1. Larry Creshkoff on April 4, 2007 at 11:26 pm

    I was also saddened to learn of the death of John LaBounty. He and I worked together on many remotes — usually taped for subsequent editing and broadcast — in the pre-historic, pre-TV days.

    During the years from 1951, when WGBH-FM first went on the air, to the early months of 1955, the station was located at Symphony Hall in Boston.

    At Symphony Hall, we used three separate spaces. The studio was on the 2nd Floor in a room that used to be a musical instrument museum. All programming, production, and engineering personnel worked there. We also had access to the Boston Symphony’s announce booth for BSO concerts. That’s where Bill Pierce first became a household name (and voice) in New England. And, perhaps untypically, the executive and administrative offices were in the basement.

  2. Nat Johnson on April 2, 2007 at 11:25 pm

    As an engineer, I was frequently grateful to John for his help and patience; he always had time for whatever was required.

    John was one of the great WGBH characters and as John Kerr put it so well, one of those “bedrock people who built WGBH.”
    I’ll always remember John plodding resolutely down the hallways, that intent look on his face (some might have misinterpreted it as a scowl) and then the shy grin whenever I teased him about looking “so darn serious!”

    A kind and gentle soul.

  3. John Kerr on April 2, 2007 at 11:23 pm

    It was sometime in 1960. I was working Master Control on a Monday night with Bob Hall as Engineer in the old studio at 84 Massachusetts Avenue. Bored between breaks, Bob and I decided to repatch things so when the director pushed a button in “A Control” behind us, the entire bank of monitors in front of him and us would lock in on one image. The poor guy pushed the button, the monitors locked, he panicked, we laughed. We were kids. It might have been Russ or Don Clark who was directing, I can’t remember. One of many silly pranks.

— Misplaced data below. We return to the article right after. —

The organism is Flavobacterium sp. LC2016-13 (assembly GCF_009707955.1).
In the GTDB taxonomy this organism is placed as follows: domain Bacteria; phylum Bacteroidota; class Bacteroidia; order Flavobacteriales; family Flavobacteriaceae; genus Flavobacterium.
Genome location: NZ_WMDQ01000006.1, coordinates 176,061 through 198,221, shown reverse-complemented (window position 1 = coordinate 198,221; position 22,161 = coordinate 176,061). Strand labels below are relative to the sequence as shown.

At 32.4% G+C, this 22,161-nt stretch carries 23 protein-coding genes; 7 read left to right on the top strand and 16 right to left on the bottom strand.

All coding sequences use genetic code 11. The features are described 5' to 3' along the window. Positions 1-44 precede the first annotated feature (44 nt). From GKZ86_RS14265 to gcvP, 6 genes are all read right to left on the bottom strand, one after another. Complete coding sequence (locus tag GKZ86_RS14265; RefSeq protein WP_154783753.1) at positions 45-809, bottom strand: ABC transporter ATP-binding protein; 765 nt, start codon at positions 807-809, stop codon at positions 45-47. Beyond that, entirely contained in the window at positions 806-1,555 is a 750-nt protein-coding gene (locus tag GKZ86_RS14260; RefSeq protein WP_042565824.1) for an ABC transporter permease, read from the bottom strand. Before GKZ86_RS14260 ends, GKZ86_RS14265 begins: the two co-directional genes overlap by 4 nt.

WGBH is as successful as it is today because of conscientious, competent, steady people like John.

    There was a howl from the video tape room next door. John LaBounty came bolting out of the door. I think he was yelling. I never saw John yell before — or after. Our silly prank had caused some major meltdown with the recording he was carefully making on 2-inch tape for a program he was preparing to “bicycle” out to stations. We never did that again.

    John became a good and quiet friend. He could make things work. He was one of those bedrock people who built WGBH, and who stuck with it. I hope everyone knows that WGBH is as successful as it is today because of conscientious, competent, steady people like John. He was one of the best. A mentor, an example, a friend. I sought his help many times with engineering and other questions. He was always patient, and could find an answer to whatever problem we had.

    I’d see him in Concord sometimes. It was always so good to see him. A devoted father, a wonderful guy. I will miss him.

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